How often in psychologically-oriented books and articles written by Christians, do we find references to Elijah’s so-called “depression?” Sure, he ran away from Jezebel. Of course, he hid in the wilderness. Certainly he was hungry and tired after his long trek—but the fact is none of these things indicate depression. The simple fact is—Elijah was not depressed. And as one final matter, to see him feverishly measuring up to efforts to escape, is also sufficient evidence that he was not depressed.
Well, then, what was wrong with him? He was pouting! That’s what. He had carried the day on Mt. Carmel, and he expected that, as the result of that great event, there would be a general repentance of the Israelites and a new era for God’s own. That they went back to their old ways almost as soon as the event was over greatly disappointed him. He was so disappointed that he believed Jezebel’s threat and fled from the city, that he had to be asked twice why he had gone to the Mountain cave, and that he had to be taught that God doesn’t always do things on the grand scale of the event on Mt. Carmel. He had to be told that God had others who had not bowed the knee to Baal, that He was also works in quiet ways, and not always with thunder lightening, or by fire, as at Carmel. That’s what the still quiet sound was all about. Indeed, though he was almost washed up, there was still work for him to do, a principal task of which was to throw his mantle on his successor, Elisha.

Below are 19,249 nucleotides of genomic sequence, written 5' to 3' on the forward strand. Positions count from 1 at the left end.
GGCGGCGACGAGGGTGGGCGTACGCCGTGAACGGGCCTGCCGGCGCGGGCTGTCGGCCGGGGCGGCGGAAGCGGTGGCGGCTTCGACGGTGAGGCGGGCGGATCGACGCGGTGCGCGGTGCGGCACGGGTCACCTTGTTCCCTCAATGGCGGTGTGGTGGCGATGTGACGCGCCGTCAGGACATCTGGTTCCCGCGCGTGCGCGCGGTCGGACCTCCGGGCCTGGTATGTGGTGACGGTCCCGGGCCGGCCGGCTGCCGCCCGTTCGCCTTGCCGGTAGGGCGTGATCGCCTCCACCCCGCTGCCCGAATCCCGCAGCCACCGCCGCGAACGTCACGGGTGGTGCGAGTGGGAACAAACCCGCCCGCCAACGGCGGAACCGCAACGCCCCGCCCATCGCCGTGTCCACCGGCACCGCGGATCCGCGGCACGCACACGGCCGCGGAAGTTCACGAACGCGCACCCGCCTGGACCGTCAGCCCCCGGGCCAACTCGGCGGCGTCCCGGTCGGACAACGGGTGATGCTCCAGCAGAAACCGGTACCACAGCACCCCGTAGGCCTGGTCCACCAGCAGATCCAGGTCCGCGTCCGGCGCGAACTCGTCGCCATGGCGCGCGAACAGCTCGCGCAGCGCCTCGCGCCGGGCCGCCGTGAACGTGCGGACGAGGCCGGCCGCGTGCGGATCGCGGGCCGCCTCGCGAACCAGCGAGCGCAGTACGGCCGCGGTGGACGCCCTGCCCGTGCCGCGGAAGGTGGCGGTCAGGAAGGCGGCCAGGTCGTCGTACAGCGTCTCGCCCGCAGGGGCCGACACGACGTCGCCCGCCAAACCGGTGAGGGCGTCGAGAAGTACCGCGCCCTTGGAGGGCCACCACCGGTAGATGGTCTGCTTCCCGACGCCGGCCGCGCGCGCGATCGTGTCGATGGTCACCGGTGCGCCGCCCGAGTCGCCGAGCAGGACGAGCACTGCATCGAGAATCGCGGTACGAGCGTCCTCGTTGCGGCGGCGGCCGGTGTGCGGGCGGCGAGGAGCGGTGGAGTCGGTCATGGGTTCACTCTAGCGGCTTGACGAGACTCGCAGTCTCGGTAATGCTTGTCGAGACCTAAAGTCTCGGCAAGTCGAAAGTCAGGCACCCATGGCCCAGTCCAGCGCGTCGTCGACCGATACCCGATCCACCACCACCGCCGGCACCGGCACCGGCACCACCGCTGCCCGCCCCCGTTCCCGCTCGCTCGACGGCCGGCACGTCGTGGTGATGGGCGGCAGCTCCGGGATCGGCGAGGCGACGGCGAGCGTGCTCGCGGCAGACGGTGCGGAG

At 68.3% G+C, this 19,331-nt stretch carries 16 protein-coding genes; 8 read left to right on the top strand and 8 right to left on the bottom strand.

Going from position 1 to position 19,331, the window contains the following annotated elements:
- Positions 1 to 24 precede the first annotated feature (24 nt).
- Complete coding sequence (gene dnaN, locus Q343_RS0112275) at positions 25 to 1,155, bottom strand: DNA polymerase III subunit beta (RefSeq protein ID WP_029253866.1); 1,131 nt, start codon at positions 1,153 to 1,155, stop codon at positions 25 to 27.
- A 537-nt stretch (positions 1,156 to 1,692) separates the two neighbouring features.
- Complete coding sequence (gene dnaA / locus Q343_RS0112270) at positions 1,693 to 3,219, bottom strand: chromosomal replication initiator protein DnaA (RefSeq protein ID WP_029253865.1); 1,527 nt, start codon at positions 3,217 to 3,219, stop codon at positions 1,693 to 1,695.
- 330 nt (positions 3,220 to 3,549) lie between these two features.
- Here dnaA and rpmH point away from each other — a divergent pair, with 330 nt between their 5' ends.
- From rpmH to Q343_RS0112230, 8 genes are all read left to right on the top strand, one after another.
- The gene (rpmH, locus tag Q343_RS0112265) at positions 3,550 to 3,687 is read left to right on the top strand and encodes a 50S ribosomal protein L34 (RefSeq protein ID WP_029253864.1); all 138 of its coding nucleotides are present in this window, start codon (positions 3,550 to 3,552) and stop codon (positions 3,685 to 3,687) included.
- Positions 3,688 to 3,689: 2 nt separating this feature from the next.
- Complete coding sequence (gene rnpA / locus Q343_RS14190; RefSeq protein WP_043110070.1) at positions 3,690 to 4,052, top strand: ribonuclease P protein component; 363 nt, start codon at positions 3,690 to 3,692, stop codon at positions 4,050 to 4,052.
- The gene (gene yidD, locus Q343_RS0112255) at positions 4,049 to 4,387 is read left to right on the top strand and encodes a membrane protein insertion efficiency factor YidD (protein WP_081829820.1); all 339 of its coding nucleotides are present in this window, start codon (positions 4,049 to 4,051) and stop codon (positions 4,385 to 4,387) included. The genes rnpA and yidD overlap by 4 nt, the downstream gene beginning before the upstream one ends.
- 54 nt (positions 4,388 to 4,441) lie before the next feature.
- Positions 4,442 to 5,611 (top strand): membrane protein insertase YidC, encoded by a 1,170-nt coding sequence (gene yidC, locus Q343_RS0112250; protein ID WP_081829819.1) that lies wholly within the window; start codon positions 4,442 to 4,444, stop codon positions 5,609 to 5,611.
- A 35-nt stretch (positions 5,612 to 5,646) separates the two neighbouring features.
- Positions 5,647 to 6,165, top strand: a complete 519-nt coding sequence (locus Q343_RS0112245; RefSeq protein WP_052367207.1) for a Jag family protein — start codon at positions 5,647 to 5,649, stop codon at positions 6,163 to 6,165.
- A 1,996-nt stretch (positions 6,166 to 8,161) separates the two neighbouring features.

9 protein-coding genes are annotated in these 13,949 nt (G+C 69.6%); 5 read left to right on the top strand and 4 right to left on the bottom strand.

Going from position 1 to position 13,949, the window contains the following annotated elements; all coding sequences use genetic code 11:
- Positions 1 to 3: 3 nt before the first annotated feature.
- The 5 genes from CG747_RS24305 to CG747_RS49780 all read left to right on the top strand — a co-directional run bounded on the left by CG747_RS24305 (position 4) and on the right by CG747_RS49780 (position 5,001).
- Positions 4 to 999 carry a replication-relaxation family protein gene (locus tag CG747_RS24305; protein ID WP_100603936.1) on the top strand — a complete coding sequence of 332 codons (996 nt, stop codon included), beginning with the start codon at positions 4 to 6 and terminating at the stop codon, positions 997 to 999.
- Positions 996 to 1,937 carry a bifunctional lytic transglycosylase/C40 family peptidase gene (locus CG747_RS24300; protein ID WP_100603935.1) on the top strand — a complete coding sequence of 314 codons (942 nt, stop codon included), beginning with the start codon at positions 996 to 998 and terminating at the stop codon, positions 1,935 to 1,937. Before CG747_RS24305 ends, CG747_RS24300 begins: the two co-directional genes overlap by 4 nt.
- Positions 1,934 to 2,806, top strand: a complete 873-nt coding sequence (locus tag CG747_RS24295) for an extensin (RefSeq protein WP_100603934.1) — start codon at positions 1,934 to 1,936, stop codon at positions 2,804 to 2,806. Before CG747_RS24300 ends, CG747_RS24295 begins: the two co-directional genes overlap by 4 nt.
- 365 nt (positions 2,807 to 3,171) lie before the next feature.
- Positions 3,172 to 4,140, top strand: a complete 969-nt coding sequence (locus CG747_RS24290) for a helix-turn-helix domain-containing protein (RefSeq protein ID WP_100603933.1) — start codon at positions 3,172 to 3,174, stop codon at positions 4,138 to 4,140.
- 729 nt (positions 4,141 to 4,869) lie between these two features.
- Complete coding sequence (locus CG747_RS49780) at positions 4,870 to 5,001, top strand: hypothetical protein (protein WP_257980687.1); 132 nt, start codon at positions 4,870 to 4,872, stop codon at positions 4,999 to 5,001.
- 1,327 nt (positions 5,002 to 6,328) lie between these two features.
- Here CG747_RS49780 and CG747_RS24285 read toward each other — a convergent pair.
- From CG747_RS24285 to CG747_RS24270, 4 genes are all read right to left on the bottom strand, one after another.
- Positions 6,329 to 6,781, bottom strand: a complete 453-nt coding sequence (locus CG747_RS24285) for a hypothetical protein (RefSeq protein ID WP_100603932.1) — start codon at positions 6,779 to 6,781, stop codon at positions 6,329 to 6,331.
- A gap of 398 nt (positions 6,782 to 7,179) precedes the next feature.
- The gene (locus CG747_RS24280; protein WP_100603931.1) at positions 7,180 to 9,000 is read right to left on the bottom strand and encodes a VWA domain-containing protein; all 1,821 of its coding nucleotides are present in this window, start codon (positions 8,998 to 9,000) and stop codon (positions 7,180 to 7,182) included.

Elijah was too hard a worker to become depressed, and those who attempt to excuse their depression on the basis that even a mighty man of God like him got depressed, are missing the point. It wasn’t depression, but disappointment that you see haunting this man. Things didn’t go as he had expected—as he had planned—and he didn’t like it.
That’s the problem with many of us as well. When God doesn’t do things our way, we quit, give up, or try to go our own way. To not be disappointed (when, for instance, the election of a candidate that we had not supported takes place) is the danger for many today. Let’s listen to the story of Elijah anew—and rejoice when God chooses to work in His own quiet manner, rather than in some spectacular way that we might have chosen. He’s still on the throne!
 In this respect, Elijah’s counterpart, John the Baptizer, also had great immediate success, but no national revival of the faith, or massive lasting repentance by the Jews of his day occurred. Could this undoubted disappointment have attributed to John’s questions when imprisoned?